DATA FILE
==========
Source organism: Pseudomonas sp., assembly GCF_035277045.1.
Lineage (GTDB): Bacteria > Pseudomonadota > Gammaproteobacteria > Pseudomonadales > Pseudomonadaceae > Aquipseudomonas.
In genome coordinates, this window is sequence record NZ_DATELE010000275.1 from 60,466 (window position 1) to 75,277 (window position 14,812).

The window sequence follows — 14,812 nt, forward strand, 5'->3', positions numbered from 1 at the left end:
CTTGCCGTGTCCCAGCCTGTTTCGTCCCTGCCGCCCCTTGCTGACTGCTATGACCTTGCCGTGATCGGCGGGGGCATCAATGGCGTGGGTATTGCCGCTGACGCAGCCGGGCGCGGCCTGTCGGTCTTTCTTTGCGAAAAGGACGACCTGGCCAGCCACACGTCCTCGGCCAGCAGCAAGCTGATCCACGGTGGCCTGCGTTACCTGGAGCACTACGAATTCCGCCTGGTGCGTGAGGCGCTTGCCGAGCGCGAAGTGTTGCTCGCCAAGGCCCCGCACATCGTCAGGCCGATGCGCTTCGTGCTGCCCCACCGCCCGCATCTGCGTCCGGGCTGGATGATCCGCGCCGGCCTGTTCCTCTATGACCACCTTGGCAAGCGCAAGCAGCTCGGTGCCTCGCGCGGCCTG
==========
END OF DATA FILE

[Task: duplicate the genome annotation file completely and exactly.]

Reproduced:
Source organism: Pseudomonas sp., assembly GCF_035277045.1.
Lineage (GTDB): Bacteria > Pseudomonadota > Gammaproteobacteria > Pseudomonadales > Pseudomonadaceae > Aquipseudomonas.
In genome coordinates, this window is sequence record NZ_DATELE010000275.1 from 60,466 (window position 1) to 75,277 (window position 14,812).

The window sequence follows — 14,812 nt, forward strand, 5'->3', positions numbered from 1 at the left end:
CTTGCCGTGTCCCAGCCTGTTTCGTCCCTGCCGCCCCTTGCTGACTGCTATGACCTTGCCGTGATCGGCGGGGGCATCAATGGCGTGGGTATTGCCGCTGACGCAGCCGGGCGCGGCCTGTCGGTCTTTCTTTGCGAAAAGGACGACCTGGCCAGCCACACGTCCTCGGCCAGCAGCAAGCTGATCCACGGTGGCCTGCGTTACCTGGAGCACTACGAATTCCGCCTGGTGCGTGAGGCGCTTGCCGAGCGCGAAGTGTTGCTCGCCAAGGCCCCGCACATCGTCAGGCCGATGCGCTTCGTGCTGCCCCACCGCCCGCATCTGCGTCCGGGCTGGATGATCCGCGCCGGCCTGTTCCTCTATGACCACCTTGGCAAGCGCAAGCAGCTCGGTGCCTCGCGCGGCCTG